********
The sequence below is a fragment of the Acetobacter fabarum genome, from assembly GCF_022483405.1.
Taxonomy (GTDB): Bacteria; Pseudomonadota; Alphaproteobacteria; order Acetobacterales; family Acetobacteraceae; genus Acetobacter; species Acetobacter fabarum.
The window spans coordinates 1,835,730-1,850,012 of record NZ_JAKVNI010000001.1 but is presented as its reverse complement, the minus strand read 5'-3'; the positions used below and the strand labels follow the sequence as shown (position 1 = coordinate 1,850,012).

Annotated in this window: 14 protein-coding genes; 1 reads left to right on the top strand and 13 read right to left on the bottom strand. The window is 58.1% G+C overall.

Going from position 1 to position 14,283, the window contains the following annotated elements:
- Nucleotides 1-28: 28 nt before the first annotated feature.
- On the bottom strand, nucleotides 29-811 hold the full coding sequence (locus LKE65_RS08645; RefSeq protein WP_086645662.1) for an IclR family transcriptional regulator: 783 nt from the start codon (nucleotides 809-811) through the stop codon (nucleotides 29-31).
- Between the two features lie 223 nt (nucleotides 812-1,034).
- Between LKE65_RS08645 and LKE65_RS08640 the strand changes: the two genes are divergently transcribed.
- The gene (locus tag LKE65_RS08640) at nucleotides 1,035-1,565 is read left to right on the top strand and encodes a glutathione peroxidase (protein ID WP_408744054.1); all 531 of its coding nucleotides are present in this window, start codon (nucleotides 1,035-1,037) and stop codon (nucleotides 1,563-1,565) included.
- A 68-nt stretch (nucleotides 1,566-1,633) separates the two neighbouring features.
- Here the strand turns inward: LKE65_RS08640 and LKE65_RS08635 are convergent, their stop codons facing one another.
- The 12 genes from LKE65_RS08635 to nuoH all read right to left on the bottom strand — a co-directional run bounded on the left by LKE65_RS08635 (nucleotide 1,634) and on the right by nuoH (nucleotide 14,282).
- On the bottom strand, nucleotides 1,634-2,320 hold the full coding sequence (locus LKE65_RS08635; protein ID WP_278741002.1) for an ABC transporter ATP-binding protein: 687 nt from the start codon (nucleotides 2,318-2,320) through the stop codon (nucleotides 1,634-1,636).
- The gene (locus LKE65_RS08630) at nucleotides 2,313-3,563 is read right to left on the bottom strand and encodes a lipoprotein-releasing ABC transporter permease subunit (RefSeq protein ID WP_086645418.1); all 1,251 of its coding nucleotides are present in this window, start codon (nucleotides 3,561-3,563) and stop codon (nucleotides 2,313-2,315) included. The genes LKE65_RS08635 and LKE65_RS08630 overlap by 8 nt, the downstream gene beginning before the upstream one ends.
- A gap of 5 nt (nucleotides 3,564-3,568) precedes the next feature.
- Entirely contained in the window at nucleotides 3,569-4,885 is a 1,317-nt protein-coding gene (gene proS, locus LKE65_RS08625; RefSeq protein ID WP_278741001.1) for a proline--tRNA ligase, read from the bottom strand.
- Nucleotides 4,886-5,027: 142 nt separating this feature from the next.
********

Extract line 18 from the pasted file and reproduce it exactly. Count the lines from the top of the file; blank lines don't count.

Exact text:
- Nucleotides 4,886-5,027: 142 nt separating this feature from the next.